Music followed a unique path in its affiliation with Western, evolving into a Faculty in 1968. Today, it is one of the top schools of musical excellence in Canada.
The journey began in 1903 with the formation of the Conservatory of London. In 1919, the Institute of Musical Art opened to teach “the art and science of music, voice, culture, and expression.” The institute operated under the auspices of the University of Toronto and Toronto Conservatory.
Summer classes in music were offered by Western in 1934; in that same year, the Institute was incorporated as the Western Ontario Conservatory of Music.
The Sunday Nine O’Clock Series was launched the following year, generating interest in music education at the university.
In 1938, the principal of the four-year-old Western Ontario Conservatory of Music was appointed Director of Music for the University. When the McIntosh Gallery opened in 1942, the conservatory offices were moved into the building. During the 1943-44 academic year, 12 students were allowed to take a music course for academic credit.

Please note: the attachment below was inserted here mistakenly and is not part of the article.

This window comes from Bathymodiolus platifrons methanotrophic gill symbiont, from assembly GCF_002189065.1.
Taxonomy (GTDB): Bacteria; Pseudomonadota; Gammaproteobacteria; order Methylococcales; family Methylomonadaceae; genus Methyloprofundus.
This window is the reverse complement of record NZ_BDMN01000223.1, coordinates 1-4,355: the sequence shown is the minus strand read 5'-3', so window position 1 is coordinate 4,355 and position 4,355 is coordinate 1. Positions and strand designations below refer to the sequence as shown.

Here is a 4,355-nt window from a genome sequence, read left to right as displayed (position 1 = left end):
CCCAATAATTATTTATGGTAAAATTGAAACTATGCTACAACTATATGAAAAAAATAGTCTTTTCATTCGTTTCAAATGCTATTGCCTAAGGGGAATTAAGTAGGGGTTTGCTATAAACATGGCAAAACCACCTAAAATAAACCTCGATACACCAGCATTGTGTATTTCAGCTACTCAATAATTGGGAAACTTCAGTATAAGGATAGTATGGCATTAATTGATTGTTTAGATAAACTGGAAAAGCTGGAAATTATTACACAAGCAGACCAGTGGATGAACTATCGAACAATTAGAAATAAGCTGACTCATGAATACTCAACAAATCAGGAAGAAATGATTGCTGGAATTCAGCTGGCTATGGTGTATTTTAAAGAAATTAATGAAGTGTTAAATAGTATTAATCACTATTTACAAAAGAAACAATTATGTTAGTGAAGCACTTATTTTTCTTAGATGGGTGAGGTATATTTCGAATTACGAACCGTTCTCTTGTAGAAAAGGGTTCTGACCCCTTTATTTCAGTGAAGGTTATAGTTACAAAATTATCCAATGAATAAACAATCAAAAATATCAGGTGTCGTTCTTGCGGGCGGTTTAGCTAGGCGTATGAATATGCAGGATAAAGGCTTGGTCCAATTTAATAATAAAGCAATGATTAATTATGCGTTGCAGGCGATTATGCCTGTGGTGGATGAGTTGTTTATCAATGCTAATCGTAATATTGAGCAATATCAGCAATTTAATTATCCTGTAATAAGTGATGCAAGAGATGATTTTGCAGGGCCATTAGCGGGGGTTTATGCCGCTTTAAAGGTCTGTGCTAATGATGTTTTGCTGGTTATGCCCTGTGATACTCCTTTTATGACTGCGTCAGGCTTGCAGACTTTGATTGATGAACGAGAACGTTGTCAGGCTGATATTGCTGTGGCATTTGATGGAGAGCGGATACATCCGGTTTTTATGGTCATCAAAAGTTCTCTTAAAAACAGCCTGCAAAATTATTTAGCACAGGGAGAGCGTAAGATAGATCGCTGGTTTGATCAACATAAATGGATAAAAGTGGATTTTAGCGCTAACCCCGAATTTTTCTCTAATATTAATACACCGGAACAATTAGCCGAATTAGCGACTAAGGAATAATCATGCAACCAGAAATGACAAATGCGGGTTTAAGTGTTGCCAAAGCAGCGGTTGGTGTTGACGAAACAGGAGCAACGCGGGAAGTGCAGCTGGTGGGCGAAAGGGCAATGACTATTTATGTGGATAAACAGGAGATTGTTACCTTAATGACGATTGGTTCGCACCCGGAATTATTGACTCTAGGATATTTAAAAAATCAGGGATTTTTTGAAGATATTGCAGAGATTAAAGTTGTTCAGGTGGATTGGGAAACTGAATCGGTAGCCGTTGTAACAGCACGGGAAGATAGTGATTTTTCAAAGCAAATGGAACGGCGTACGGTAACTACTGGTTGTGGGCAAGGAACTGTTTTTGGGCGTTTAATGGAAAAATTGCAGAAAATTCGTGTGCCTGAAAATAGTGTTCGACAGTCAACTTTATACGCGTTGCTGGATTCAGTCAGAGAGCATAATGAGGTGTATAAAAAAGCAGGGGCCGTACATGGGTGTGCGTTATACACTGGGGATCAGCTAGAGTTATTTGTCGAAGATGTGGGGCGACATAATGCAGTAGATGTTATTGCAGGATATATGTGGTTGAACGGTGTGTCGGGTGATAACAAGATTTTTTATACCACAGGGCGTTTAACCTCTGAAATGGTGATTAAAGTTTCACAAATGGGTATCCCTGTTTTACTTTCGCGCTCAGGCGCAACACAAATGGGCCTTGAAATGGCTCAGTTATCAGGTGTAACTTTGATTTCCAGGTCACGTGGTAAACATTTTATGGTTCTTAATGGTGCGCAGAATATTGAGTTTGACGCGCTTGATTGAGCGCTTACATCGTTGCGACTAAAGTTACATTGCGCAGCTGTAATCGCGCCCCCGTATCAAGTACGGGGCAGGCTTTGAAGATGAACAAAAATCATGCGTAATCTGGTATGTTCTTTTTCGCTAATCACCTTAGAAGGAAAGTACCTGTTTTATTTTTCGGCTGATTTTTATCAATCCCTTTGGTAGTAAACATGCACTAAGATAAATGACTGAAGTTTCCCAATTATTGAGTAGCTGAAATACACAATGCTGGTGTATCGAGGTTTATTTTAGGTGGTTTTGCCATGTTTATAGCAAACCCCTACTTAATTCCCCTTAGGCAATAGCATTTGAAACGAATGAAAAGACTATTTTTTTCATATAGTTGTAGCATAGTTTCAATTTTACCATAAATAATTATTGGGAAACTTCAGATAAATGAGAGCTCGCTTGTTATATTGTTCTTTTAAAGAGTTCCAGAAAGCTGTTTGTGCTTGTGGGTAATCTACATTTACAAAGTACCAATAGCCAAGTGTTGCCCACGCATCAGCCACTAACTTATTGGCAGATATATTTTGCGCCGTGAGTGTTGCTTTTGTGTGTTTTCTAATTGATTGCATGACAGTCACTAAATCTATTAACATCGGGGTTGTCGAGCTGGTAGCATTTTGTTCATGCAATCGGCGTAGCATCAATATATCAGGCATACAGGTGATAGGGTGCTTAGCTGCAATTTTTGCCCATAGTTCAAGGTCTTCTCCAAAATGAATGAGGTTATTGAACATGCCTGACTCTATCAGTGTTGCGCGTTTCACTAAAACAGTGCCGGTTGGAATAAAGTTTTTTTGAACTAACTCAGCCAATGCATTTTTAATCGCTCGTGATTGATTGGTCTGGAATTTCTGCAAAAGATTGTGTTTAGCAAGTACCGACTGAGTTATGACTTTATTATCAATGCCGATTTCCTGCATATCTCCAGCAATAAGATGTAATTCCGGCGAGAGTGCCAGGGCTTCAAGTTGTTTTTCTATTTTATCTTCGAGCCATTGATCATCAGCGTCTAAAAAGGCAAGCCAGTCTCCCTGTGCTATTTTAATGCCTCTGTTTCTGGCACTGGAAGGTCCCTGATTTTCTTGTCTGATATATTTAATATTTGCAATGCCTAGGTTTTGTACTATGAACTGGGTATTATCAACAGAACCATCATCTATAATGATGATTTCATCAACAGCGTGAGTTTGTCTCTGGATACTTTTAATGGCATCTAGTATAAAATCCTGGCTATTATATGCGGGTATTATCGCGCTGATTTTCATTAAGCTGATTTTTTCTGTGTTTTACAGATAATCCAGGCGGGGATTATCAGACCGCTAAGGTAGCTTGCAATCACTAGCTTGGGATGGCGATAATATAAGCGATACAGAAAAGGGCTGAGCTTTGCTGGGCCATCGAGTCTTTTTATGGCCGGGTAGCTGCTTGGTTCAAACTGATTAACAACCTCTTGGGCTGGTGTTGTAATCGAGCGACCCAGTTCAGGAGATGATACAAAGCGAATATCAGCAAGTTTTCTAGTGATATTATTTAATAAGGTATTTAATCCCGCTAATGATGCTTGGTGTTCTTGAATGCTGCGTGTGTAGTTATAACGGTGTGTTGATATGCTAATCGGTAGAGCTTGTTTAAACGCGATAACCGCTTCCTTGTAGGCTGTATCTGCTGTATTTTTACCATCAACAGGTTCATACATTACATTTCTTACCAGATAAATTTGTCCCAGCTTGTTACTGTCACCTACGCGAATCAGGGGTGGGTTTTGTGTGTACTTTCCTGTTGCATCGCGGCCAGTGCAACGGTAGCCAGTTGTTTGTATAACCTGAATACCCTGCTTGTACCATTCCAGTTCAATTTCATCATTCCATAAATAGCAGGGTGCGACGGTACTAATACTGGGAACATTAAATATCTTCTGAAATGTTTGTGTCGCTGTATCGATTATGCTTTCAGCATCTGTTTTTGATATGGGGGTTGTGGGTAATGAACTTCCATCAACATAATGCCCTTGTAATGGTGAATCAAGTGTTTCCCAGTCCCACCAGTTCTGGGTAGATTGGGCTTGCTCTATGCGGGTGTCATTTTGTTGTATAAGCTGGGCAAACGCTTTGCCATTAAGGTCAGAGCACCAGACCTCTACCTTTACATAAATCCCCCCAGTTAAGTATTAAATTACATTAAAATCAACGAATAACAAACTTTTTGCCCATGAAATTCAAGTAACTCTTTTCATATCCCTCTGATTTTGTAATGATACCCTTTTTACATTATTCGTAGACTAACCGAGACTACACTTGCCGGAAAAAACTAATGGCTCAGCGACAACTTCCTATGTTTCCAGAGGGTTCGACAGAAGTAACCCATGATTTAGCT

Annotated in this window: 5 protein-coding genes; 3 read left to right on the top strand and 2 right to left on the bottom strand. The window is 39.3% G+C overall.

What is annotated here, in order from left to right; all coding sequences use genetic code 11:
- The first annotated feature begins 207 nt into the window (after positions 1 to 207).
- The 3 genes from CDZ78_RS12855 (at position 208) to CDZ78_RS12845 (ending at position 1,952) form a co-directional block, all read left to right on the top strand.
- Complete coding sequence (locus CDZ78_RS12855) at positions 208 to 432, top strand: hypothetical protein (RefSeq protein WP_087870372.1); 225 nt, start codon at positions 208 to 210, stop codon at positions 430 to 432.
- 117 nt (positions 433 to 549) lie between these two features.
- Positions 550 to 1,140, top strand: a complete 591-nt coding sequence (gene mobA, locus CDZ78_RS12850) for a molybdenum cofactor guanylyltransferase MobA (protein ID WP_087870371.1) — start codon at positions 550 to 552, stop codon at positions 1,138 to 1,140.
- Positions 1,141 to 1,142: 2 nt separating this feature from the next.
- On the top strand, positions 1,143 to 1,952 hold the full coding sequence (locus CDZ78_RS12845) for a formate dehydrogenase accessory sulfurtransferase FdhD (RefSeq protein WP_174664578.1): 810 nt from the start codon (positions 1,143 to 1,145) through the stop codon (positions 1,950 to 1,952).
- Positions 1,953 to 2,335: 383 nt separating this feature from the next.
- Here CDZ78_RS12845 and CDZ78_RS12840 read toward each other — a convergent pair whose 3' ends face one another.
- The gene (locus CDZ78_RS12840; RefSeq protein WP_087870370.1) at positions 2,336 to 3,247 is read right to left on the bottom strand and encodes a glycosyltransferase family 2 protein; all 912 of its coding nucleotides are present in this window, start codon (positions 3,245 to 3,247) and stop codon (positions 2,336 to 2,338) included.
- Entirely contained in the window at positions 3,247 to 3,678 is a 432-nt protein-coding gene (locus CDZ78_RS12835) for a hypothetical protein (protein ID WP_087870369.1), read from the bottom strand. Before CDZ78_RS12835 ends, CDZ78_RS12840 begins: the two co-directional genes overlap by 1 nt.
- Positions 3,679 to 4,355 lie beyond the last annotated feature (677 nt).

The Music Teacher’s College was set up in 1945 and three levels of instruction were established: the Department of Music in University College; Music Teachers’ College at the collegiate level; and secondary level instruction at the Western Conservatory.
Music continued at the McIntosh Gallery, but space became increasingly cramped. In 1957, when the Business School moved, the Music Teachers’ College relocated to “Goodholme,” later known as the Silverwood Building.
The name of the college was changed to College of Music in 1961 when it became part of the Faculty of Arts and Science.
On July 1, 1968, the College of Music became a separate faculty as a result of the reorganization of the Faculty of Arts and Science. This also marked the beginning of a period of great expansion that led to the construction of the Music Building on campus in 1971.
The name became the Don Wright Faculty of Music in October 2002 following a generous donation by alumnus, musician and philanthropist Dr. Donald J. Wright.
Renovations to Talbot Theatre were completed in August 2009 and the hall was renamed in honour of retiring university president Paul Davenport.
Today, Western’s Faculty of Music is one of the largest in the country and is experiencing another phase of growth.